UMMS Affiliation

Program in Molecular Medicine; Diabetes Center of Excellence

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Document Type



Cell Biology | Developmental Biology | Immunology and Infectious Disease | Molecular Biology


INTRODUCTION: Immunodeficient mice engrafted with human immune systems support studies of human hematopoiesis and the immune response to human-specific pathogens. A significant limitation of these humanized mouse models is, however, a severely restricted ability of human B cells to undergo class switching and produce antigen-specific IgG after infection or immunization.

METHODS: In this study, we have characterized the development and function of human B cells in NOD-scid IL2Rgammanull (NSG) mice transgenically expressing human stem cell factor (SCF), granulocyte macrophage colony-stimulating factor (GM-CSF), and IL-3 (NSG-SGM3) following engraftment with human hematopoietic stem cells, autologous fetal liver, and thymic tissues (bone marrow, liver, thymus or BLT model). The NSG-SGM3 BLT mice engraft rapidly with human immune cells and develop T cells, B cells, and myeloid cells.

RESULTS: A higher proportion of human B cells developing in NSG-SGM3 BLT mice had a mature/naive phenotype with a corresponding decrease in immature/transitional human B cells as compared to NSG BLT mice. In addition, NSG-SGM3 BLT mice have higher basal levels of human IgM and IgG as compared with NSG BLT mice. Moreover, dengue virus infection of NSG-SGM3 BLT mice generated higher levels of antigen-specific IgM and IgG, a result not observed in NSG BLT mice.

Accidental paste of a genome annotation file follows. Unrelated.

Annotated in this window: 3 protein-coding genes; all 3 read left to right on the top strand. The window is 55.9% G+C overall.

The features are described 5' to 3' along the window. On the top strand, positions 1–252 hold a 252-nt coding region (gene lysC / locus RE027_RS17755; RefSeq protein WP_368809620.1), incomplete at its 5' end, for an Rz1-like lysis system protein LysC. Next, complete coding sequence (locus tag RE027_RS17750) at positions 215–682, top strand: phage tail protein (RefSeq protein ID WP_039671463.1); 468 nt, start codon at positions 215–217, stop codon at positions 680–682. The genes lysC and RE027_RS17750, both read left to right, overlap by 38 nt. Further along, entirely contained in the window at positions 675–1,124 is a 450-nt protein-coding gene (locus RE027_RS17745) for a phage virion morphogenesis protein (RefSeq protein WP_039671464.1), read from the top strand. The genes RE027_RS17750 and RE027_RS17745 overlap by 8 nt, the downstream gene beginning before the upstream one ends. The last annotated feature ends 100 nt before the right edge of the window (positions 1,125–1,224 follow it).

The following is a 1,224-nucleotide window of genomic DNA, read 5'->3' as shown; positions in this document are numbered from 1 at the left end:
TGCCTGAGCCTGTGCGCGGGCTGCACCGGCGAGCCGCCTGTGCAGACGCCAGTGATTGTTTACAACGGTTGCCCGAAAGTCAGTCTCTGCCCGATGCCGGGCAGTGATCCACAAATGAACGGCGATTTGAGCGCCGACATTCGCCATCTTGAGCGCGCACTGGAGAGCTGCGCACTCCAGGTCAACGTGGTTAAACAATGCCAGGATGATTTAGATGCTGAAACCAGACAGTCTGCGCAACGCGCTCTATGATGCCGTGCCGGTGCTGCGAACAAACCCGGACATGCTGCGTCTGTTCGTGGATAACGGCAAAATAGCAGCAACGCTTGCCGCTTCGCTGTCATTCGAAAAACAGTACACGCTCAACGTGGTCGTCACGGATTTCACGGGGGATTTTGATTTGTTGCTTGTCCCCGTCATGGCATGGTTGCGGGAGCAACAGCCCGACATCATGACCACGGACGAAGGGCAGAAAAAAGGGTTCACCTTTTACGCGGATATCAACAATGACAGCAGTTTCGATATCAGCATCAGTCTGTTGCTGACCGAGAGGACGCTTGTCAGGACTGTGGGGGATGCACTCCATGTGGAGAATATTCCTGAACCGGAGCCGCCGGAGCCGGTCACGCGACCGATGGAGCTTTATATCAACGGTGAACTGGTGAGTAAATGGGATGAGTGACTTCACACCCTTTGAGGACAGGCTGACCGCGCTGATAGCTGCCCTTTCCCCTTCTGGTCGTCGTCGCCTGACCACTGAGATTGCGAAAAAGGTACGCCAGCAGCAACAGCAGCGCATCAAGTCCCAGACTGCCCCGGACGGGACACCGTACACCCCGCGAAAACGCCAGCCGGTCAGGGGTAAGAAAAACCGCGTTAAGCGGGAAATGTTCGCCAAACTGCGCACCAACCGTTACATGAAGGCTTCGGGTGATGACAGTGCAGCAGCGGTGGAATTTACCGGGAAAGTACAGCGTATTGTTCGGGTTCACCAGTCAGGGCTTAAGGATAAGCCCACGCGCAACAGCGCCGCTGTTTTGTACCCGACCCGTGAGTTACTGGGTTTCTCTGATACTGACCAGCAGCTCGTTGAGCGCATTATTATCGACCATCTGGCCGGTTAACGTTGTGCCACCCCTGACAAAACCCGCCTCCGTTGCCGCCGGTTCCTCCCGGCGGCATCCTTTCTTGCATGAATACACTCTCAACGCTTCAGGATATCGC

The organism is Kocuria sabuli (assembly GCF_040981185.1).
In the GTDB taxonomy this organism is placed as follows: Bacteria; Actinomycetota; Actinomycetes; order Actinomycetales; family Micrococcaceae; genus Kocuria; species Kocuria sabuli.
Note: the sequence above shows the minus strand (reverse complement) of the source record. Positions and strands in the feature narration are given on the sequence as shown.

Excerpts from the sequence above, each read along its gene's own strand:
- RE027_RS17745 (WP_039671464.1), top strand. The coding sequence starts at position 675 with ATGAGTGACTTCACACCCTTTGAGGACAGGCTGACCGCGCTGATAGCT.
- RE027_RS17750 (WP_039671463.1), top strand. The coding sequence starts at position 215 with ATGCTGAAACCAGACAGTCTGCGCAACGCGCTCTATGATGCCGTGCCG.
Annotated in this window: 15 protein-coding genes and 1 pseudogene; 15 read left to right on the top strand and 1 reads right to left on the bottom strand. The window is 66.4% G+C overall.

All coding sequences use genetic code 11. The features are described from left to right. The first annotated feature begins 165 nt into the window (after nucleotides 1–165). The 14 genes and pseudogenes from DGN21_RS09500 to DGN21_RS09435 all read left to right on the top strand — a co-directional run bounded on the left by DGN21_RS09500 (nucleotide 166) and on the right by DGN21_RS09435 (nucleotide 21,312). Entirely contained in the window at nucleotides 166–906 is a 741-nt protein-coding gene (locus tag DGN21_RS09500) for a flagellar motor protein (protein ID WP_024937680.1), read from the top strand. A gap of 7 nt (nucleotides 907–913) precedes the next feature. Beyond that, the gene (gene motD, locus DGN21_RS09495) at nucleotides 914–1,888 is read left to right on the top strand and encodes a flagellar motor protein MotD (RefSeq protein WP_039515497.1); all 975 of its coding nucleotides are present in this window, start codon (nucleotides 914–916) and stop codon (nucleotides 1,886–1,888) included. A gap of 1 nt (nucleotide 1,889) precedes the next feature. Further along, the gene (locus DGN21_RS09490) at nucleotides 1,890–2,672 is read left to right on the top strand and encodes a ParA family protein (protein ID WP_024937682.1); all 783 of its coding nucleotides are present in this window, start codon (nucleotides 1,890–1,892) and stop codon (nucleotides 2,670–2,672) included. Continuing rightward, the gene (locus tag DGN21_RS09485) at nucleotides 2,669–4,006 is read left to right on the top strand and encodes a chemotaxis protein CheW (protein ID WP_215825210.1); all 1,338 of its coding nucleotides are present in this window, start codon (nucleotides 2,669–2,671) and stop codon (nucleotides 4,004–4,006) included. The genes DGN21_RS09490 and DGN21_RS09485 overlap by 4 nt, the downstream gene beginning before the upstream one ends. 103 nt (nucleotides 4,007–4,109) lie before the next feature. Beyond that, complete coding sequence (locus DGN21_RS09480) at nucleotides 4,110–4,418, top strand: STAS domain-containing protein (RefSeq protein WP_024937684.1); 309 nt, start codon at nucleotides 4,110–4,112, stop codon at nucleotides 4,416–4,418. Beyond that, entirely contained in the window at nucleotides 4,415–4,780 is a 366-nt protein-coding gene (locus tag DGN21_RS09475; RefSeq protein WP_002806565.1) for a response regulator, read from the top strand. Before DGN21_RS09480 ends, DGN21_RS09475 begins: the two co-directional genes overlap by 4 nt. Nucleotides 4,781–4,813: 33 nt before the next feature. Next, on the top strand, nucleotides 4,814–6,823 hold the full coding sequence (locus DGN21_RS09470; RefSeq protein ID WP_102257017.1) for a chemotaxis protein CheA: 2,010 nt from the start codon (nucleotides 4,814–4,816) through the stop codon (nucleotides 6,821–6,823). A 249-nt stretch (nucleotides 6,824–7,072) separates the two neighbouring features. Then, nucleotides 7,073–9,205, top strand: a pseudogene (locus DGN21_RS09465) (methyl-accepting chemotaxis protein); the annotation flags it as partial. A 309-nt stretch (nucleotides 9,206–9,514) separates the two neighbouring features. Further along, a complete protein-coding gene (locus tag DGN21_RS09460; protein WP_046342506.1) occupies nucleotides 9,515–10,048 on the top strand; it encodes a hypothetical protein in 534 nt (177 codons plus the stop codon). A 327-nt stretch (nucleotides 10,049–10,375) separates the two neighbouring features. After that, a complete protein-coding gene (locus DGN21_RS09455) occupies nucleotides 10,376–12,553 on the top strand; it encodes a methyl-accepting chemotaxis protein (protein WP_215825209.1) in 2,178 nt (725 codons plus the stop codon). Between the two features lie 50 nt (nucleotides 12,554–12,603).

CONCLUSIONS: Our studies suggest that NSG-SGM3 BLT mice show improved human B cell development and permit the generation of antigen-specific antibody responses to viral infection.


B cells, SCID, cytokine, hematopoietic stem cells, humanized mice

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Copyright © 2016 The Authors.

DOI of Published Version



Immun Inflamm Dis. 2016 Aug 28;4(4):427-440. eCollection 2016 Dec. Link to article on publisher's site

Journal/Book/Conference Title

Immunity, inflammation and disease

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Creative Commons Attribution 4.0 License
This work is licensed under a Creative Commons Attribution 4.0 License.